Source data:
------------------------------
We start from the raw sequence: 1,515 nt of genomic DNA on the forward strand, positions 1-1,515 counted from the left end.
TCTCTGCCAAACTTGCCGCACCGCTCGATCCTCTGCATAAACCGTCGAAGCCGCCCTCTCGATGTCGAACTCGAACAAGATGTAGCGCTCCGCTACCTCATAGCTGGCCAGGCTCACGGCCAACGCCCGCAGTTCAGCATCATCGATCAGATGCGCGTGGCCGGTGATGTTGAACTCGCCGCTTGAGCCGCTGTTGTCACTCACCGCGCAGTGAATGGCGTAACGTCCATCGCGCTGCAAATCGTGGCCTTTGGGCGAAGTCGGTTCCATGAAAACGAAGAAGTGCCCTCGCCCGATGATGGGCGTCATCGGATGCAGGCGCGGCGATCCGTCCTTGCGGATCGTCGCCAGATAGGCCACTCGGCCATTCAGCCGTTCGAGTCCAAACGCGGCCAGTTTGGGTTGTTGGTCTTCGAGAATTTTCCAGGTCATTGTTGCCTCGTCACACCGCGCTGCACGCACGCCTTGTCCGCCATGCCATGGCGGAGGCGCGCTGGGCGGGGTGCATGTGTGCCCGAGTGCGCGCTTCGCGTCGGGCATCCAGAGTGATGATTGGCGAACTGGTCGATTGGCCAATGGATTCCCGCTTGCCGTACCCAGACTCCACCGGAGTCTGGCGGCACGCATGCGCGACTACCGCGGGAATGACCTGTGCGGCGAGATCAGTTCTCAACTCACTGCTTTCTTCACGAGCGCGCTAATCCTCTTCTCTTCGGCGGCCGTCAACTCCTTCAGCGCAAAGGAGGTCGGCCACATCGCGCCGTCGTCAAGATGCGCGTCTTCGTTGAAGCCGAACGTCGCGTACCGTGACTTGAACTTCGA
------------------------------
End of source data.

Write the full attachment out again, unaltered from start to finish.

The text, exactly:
We start from the raw sequence: 1,515 nt of genomic DNA on the forward strand, positions 1-1,515 counted from the left end.
TCTCTGCCAAACTTGCCGCACCGCTCGATCCTCTGCATAAACCGTCGAAGCCGCCCTCTCGATGTCGAACTCGAACAAGATGTAGCGCTCCGCTACCTCATAGCTGGCCAGGCTCACGGCCAACGCCCGCAGTTCAGCATCATCGATCAGATGCGCGTGGCCGGTGATGTTGAACTCGCCGCTTGAGCCGCTGTTGTCACTCACCGCGCAGTGAATGGCGTAACGTCCATCGCGCTGCAAATCGTGGCCTTTGGGCGAAGTCGGTTCCATGAAAACGAAGAAGTGCCCTCGCCCGATGATGGGCGTCATCGGATGCAGGCGCGGCGATCCGTCCTTGCGGATCGTCGCCAGATAGGCCACTCGGCCATTCAGCCGTTCGAGTCCAAACGCGGCCAGTTTGGGTTGTTGGTCTTCGAGAATTTTCCAGGTCATTGTTGCCTCGTCACACCGCGCTGCACGCACGCCTTGTCCGCCATGCCATGGCGGAGGCGCGCTGGGCGGGGTGCATGTGTGCCCGAGTGCGCGCTTCGCGTCGGGCATCCAGAGTGATGATTGGCGAACTGGTCGATTGGCCAATGGATTCCCGCTTGCCGTACCCAGACTCCACCGGAGTCTGGCGGCACGCATGCGCGACTACCGCGGGAATGACCTGTGCGGCGAGATCAGTTCTCAACTCACTGCTTTCTTCACGAGCGCGCTAATCCTCTTCTCTTCGGCGGCCGTCAACTCCTTCAGCGCAAAGGAGGTCGGCCACATCGCGCCGTCGTCAAGATGCGCGTCTTCGTTGAAGCCGAACGTCGCGTACCGTGACTTGAACTTCGA